"The Federal Government promised that under its IR laws workers' pay and conditions would be protected for 12 months following the transmission of business to a new owner," he said.
"But Godrey Hirst has joined the list of an increasing number of employers using the new laws to cut workers conditions when they take over an existing business.
New Zealand Feltex workers have delivered petitions to management in support of their Australian colleagues.
Average weekly earnings increased by just 2.8 percent in the year to August, as the big end of town helped itself to average 12 percent salary raises.
The Australian Financial Review's eight annual study of executive salaries showed that average CEO salaries, across Australia's 300 largest companies, had jumped from $1.9 a year to $2.1 million.
Topping the list was Macquarie Bank boss , Alan Moss, who helped himself to more than $21.2 million, an increase of 14.3 percent on last year's "earnings".
Macquarie Bank paid four of its executives more than $14 million with annual increases of up to 37.7 percent.
New Telstra CEO, Sol Trujillo, who has authorised sweeping job cuts and presided over the loss of billions of dollars in company value, took home $8.71 million for his efforts.
Every one of the 30 top paid Australian executives made more than $7 million.
Meanwhile, responsibility for the smallest average annual earnings increase for the rest of us in seven years, has been sheeted home to WorkChoices.
ABN Amro chief economist, Kieran Davies, attributed the "surprisingly small" rise to federal industrial relations reforms, according to the Australian newspaper.
"We think the changed behaviour of wages is due to industrial relations reforms breaking down pattern-bargaining across industries and reducing the bargaining power of workers," he said.
Annual inflation is expected to come in at between three and four percent.
The disconnect between super rich executives, earning more than $80,000 a day, and the rest of Australia has prompted Unions NSW secretary, John Robertson, to call for a "serious rethink".
Robertson said average CEO salaries at Australia's 50 largest companies had ballooned from 20 to 70 times the average wage in 20 years.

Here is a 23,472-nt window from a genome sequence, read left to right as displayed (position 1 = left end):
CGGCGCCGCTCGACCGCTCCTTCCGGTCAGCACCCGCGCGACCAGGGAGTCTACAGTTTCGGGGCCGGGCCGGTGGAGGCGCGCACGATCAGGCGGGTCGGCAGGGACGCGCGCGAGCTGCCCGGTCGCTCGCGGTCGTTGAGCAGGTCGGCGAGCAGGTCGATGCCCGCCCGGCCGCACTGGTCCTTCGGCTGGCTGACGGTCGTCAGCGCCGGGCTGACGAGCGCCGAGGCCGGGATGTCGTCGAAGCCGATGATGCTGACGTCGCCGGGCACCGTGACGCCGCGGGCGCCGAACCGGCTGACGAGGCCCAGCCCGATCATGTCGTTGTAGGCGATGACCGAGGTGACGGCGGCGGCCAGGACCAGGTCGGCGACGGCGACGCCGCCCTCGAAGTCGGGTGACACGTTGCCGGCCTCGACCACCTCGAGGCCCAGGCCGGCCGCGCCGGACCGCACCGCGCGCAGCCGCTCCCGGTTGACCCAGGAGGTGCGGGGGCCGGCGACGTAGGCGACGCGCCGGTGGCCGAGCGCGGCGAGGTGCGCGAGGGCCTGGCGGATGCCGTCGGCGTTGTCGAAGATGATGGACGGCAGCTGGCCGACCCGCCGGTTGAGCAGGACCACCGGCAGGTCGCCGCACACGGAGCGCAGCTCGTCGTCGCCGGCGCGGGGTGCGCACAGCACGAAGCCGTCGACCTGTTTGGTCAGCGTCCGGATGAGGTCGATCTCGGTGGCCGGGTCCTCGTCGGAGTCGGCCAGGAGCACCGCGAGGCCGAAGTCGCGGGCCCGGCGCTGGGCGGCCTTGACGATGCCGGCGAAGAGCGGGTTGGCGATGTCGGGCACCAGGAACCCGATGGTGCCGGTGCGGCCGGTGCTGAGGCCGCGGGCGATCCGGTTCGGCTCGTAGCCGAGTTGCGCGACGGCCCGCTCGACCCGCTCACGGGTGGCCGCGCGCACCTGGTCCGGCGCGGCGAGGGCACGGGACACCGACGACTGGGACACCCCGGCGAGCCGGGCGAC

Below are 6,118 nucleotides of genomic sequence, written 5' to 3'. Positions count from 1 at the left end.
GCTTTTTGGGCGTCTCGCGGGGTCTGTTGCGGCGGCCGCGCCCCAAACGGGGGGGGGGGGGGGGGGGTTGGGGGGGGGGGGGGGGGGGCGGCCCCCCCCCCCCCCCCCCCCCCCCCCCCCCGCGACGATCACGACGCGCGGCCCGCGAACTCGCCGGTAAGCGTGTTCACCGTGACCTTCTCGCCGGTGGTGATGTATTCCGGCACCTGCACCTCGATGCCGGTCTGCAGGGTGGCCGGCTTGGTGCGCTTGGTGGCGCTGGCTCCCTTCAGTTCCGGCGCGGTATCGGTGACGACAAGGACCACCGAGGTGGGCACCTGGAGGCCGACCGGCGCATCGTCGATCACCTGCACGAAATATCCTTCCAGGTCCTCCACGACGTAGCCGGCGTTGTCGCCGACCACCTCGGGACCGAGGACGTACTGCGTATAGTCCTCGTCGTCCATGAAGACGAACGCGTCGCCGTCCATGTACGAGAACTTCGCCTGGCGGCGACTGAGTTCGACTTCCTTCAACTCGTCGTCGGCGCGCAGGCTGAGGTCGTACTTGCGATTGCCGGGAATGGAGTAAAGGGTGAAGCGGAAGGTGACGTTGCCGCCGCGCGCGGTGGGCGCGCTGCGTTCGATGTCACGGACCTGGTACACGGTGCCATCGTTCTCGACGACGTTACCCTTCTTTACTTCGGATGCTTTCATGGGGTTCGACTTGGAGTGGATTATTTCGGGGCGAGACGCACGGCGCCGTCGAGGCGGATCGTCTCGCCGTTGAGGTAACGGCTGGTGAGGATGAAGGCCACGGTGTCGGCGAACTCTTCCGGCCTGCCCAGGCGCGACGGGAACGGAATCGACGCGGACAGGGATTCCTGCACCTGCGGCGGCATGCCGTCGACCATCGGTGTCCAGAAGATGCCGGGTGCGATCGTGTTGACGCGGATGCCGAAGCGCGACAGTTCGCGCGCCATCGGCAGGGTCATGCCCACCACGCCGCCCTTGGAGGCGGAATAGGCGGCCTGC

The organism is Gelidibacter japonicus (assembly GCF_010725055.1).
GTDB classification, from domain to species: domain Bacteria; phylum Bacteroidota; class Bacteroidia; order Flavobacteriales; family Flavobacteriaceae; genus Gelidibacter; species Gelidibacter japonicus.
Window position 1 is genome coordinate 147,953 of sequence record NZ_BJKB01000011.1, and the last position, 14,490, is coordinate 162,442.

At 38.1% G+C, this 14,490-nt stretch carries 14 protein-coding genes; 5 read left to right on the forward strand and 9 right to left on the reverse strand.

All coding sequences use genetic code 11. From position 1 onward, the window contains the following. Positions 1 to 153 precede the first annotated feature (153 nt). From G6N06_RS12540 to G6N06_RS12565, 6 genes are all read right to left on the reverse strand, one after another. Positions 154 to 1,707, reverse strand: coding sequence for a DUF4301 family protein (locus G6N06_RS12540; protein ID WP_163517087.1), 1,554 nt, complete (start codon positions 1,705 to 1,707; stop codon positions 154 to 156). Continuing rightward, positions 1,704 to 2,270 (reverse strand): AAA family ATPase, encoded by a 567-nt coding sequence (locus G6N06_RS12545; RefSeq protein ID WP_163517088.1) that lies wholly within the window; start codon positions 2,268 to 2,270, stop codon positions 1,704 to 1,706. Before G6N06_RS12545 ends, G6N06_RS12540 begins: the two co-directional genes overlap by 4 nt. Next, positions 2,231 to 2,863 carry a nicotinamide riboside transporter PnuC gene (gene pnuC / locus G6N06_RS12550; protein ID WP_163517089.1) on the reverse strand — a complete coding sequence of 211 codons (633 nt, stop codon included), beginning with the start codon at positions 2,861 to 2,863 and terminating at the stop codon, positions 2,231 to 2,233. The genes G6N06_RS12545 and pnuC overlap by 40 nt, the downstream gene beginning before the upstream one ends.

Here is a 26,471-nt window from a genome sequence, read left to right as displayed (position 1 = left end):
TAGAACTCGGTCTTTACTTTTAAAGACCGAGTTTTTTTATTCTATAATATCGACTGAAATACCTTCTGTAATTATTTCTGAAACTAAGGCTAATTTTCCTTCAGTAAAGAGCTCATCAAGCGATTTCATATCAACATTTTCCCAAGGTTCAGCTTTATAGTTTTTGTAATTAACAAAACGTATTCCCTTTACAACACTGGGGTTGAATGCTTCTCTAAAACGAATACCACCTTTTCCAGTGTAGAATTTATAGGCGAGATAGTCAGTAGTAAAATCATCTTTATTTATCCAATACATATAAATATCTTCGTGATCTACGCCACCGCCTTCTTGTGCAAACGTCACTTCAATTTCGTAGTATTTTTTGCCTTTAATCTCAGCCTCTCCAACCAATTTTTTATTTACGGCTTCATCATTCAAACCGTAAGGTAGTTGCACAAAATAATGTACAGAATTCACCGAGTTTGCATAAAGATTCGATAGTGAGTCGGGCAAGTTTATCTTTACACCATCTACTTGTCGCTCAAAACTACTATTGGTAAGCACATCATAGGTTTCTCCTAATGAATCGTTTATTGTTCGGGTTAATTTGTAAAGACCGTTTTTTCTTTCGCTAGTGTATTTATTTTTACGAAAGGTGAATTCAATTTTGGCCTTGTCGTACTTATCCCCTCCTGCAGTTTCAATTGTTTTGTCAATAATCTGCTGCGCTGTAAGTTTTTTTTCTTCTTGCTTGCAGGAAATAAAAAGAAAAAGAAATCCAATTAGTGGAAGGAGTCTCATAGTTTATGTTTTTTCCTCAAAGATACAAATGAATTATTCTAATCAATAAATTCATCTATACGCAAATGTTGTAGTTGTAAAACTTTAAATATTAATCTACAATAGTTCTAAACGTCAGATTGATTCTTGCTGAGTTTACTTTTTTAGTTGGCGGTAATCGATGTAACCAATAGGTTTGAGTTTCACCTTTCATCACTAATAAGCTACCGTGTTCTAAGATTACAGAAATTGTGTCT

Robertson wants a community debate about that situation.
"It's a complex issue that involves the mix between shareholders, wage-earners and executives," he said.
"But, what is clear, is that executive salaries are running rampant, often with no connection to the profitability of a company. And there is little evidence of executive pay being linked to company performance.
"It is equally clear that the federal government is using WorkChoices to hold the rest of us down.
"I think it could be useful to actually link executive pay to wages - it would certainly remove the incentive for CEOs to cut the average family's income."
Where industry funds charged on average $453.26 a year to manage members' nest eggs, retail funds charged $763.07 according to the Australian Securities and Investments Commissions, which has been tracking the fees since the Federal Government introduced 'choice of fund' legislation last year.
Industry funds were only beaten on fees by in-house company-managed funds, which are becoming much less prevalent.
ASIC's is just the latest in a string of studies which show union-backed industry super funds deliver better outcomes in returns and low fees for fund members.
Over time, higher fees have a considerable impact on returns, ASIC said.
On a $50,000 account balance with annual contribution of $5000, total fees per year can vary between zero and $1800, with the average about $650.
ASIC estimated that paying 1 percent less in fees could mean a 20 percent boost in super benefits over 30 yea
The Smithfield Retail Fulfilment Business Unit, where 36 employees prepare orders of stationery and other retail goods for post offices statewide, is set to join another Australia Post warehouse operation at Wetherill Park in March.
Morale at the Smithfield site has plunged, said union rep Blake Colbran.
"We don't trust management at all anymore because they haven't told us what's going on. We've been told there will be surplus staff but we haven't been given a new staff structure, so everyone fears they won't have a job past March," he said.
The warehouses at Smithfield and Wetherill Park are both operated by Australia Post's subsidiary business unit Post Logistics, but the Wetherill Park site was established only to store and handle goods for third party companies like department stores.